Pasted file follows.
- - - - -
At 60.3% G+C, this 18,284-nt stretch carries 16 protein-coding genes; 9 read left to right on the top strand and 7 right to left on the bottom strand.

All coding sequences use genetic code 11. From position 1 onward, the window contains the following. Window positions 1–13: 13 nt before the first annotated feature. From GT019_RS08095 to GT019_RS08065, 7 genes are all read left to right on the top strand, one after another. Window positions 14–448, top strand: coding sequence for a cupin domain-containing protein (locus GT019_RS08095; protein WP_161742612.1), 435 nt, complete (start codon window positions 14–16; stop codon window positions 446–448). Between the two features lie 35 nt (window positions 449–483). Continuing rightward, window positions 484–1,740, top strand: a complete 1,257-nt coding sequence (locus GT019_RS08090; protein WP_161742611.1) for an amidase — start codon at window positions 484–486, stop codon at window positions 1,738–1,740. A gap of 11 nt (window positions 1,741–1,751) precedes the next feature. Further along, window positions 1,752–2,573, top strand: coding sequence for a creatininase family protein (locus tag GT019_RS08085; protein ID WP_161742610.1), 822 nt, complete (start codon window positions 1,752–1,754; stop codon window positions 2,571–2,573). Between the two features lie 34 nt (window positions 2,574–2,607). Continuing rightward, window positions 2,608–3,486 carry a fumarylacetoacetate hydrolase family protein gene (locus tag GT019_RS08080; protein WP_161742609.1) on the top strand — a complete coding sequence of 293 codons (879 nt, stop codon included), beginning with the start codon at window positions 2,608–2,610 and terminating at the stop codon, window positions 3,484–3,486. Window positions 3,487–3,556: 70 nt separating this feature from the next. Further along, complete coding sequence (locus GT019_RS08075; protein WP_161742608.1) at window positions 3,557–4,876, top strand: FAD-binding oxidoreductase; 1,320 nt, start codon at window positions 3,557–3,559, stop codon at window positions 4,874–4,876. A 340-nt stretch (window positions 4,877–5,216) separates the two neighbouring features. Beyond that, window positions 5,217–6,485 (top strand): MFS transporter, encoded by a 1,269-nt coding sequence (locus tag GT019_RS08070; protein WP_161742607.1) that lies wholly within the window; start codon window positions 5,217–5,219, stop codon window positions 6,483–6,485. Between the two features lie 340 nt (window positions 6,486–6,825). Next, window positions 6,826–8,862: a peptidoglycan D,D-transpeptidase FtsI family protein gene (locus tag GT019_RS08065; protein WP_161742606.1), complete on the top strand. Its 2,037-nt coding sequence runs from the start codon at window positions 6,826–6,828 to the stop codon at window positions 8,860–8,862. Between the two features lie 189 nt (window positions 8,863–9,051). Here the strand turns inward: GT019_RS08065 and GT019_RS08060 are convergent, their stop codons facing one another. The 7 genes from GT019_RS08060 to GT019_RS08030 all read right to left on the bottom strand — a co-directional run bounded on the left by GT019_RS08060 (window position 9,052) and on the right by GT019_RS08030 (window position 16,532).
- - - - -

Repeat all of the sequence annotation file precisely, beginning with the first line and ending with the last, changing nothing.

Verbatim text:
At 60.3% G+C, this 18,284-nt stretch carries 16 protein-coding genes; 9 read left to right on the top strand and 7 right to left on the bottom strand.

All coding sequences use genetic code 11. From position 1 onward, the window contains the following. Window positions 1–13: 13 nt before the first annotated feature. From GT019_RS08095 to GT019_RS08065, 7 genes are all read left to right on the top strand, one after another. Window positions 14–448, top strand: coding sequence for a cupin domain-containing protein (locus GT019_RS08095; protein WP_161742612.1), 435 nt, complete (start codon window positions 14–16; stop codon window positions 446–448). Between the two features lie 35 nt (window positions 449–483). Continuing rightward, window positions 484–1,740, top strand: a complete 1,257-nt coding sequence (locus GT019_RS08090; protein WP_161742611.1) for an amidase — start codon at window positions 484–486, stop codon at window positions 1,738–1,740. A gap of 11 nt (window positions 1,741–1,751) precedes the next feature. Further along, window positions 1,752–2,573, top strand: coding sequence for a creatininase family protein (locus tag GT019_RS08085; protein ID WP_161742610.1), 822 nt, complete (start codon window positions 1,752–1,754; stop codon window positions 2,571–2,573). Between the two features lie 34 nt (window positions 2,574–2,607). Continuing rightward, window positions 2,608–3,486 carry a fumarylacetoacetate hydrolase family protein gene (locus tag GT019_RS08080; protein WP_161742609.1) on the top strand — a complete coding sequence of 293 codons (879 nt, stop codon included), beginning with the start codon at window positions 2,608–2,610 and terminating at the stop codon, window positions 3,484–3,486. Window positions 3,487–3,556: 70 nt separating this feature from the next. Further along, complete coding sequence (locus GT019_RS08075; protein WP_161742608.1) at window positions 3,557–4,876, top strand: FAD-binding oxidoreductase; 1,320 nt, start codon at window positions 3,557–3,559, stop codon at window positions 4,874–4,876. A 340-nt stretch (window positions 4,877–5,216) separates the two neighbouring features. Beyond that, window positions 5,217–6,485 (top strand): MFS transporter, encoded by a 1,269-nt coding sequence (locus tag GT019_RS08070; protein WP_161742607.1) that lies wholly within the window; start codon window positions 5,217–5,219, stop codon window positions 6,483–6,485. Between the two features lie 340 nt (window positions 6,486–6,825). Next, window positions 6,826–8,862: a peptidoglycan D,D-transpeptidase FtsI family protein gene (locus tag GT019_RS08065; protein WP_161742606.1), complete on the top strand. Its 2,037-nt coding sequence runs from the start codon at window positions 6,826–6,828 to the stop codon at window positions 8,860–8,862. Between the two features lie 189 nt (window positions 8,863–9,051). Here the strand turns inward: GT019_RS08065 and GT019_RS08060 are convergent, their stop codons facing one another. The 7 genes from GT019_RS08060 to GT019_RS08030 all read right to left on the bottom strand — a co-directional run bounded on the left by GT019_RS08060 (window position 9,052) and on the right by GT019_RS08030 (window position 16,532).